Two families, who lost relatives in separate incidents last week, are grieving and battling to come to terms with their loss.
The Mncedana family from Marikana informal settlement lost their four-month-old daughter who, they believe, developed breathing complications after the baby inhaled teargas fired by police attempting to disperse protesting residents during a violent service delivery protest (“Marikana – a war zone”, Vukani, June 27).
Police, however, have dismissed the family’s claims, and Phillipi police spokesman Captain Bheki Xulu, said post mortem results did not suggest that the inhalation of teargas had caused the baby’s death.
Grandmother Nandipha Mncedana said they were still battling to come to terms with the child’s death – and to cover the costs of her burial as their only source of income was from a child grant.
She appealed to the public to assist the family in burying her granddaughter.
She said the family of eight shared a tiny three-roomed shack.
“We are devastated. I just don’t know what to say or do. Whenever I think about this situation that I find myself in, I just cry. We have no one to turn to,” she said.
Also grieving, are the family members of Andiswa Ndevu of Lotus nearby Khikhi who died in a catastrophic car accident last Tuesday.
Police confirmed her death was linked to last week’s service delivery protest in Marikana.
It is believed that Ms Ndevu made a U-turn as she attempted to escape a group of protesting residents who were stoning vehicles in Marikana.
But before she could turn her car around, a speeding vehicle knocked the passenger side of her vehicle, dragging it for meters before coming to a standstill.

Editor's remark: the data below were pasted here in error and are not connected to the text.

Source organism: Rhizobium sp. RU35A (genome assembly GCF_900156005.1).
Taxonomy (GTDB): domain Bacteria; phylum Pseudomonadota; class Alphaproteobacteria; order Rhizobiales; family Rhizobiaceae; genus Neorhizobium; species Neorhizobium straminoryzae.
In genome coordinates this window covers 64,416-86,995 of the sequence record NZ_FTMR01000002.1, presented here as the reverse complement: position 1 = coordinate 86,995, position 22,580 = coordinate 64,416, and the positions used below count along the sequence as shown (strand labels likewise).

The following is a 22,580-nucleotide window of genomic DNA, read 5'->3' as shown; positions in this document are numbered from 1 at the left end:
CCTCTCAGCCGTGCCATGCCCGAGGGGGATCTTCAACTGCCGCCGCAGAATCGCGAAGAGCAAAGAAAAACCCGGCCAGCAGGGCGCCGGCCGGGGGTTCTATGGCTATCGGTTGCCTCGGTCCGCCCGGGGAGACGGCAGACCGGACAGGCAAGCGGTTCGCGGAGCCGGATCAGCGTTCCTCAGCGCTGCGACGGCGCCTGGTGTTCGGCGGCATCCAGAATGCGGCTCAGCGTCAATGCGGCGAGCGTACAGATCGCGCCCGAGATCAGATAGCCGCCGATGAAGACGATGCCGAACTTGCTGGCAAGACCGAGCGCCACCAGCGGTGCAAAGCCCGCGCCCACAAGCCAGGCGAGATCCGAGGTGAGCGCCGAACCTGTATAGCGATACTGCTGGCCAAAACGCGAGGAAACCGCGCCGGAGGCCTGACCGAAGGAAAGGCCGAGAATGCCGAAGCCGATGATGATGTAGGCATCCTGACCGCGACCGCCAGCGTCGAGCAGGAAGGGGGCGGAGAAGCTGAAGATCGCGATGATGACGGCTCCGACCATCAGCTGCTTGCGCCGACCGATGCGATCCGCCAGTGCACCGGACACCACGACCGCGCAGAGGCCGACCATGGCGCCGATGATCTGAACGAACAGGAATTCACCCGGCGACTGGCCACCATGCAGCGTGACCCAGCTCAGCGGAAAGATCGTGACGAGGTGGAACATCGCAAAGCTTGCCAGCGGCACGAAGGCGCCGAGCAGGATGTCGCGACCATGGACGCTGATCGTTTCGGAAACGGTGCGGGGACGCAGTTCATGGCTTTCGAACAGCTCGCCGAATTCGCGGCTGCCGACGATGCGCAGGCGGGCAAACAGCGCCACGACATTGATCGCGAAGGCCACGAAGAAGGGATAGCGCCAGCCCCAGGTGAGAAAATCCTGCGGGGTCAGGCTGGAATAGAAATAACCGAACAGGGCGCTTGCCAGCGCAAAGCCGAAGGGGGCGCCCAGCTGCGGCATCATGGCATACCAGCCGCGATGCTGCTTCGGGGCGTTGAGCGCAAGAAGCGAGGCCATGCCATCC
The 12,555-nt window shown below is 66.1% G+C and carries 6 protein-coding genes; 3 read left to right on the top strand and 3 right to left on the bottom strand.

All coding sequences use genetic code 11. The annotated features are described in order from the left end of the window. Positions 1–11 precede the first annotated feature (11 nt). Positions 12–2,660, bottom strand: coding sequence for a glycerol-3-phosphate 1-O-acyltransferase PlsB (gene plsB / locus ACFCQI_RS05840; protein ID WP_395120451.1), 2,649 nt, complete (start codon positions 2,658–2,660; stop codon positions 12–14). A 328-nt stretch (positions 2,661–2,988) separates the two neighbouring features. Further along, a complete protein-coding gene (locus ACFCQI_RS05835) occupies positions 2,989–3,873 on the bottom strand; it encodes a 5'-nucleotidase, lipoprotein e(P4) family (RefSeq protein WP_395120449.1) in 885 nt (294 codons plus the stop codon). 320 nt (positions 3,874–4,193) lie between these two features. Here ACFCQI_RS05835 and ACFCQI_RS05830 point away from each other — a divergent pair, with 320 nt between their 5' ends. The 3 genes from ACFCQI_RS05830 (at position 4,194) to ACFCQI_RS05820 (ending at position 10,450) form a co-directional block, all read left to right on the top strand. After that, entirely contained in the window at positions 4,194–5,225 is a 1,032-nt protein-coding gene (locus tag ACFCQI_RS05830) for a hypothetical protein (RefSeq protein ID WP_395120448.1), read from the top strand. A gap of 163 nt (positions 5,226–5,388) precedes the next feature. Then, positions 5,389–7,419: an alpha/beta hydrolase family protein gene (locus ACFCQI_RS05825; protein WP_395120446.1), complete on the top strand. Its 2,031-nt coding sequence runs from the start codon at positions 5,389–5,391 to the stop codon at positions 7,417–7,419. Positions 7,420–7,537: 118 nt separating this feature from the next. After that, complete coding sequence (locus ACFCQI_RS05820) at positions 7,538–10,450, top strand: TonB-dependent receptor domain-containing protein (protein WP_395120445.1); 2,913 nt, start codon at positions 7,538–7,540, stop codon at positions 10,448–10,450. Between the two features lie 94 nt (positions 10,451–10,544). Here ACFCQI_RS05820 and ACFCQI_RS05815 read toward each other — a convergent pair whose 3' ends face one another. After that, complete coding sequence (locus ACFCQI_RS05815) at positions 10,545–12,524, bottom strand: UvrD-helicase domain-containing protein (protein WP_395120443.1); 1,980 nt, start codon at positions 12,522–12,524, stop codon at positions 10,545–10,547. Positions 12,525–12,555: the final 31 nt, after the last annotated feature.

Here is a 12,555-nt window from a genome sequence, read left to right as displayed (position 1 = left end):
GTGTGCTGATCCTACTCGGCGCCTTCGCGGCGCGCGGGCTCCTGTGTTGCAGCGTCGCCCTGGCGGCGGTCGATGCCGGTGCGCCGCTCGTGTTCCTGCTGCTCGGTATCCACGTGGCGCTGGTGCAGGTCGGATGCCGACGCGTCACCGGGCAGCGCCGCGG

It is believed that the driver of the vehicle which knocked into Ms Ndevu’s car had jumped a red robot in an attempt to escape protesters throwing stones at cars.
The 36-year-old mother of four suffered major injuries to the head and died on the scene.
Her older sister, Thandiwe Ndevu, said she had a close relationship with her only sibling.
She said when the accident occurred, her sister had been on her way from her house in Ilitha Park.
When she received a call that her sister had been involved in accident, she said, she thought it had been a minor one and that her sister was still alive.
But when she arrived at the scene, she saw her sister’s lifeless body covered with a white shirt and her world “collapsed”, she said.
“There is nothing, I mean nothing, that could heal the pain of losing my sister. It has not yet sunk that she is no more. I’m just thinking about the last conversation that I had with her.
“Today its my birthday and one of her children’s birthday too – but we are grieving.
“When I called my sister she did not respond. This is one chapter that I would never close in my life. If people did not protest and stone vehicles, my sister would be still alive,” she said.
ANC caucus leader at City of Cape Town, Xolani Sotashe, said the organisation had a lost a trusted member and dedicated community builder.
He described Andiswa Ndevu as having dedicated her life to the betterment of her community.
While there was nothing wrong with protesting, he said, it was wrong when protesters damaged properties or hurt people.
He said had the residents conducted a peaceful protest, Andiswa Ndevu would still be alive.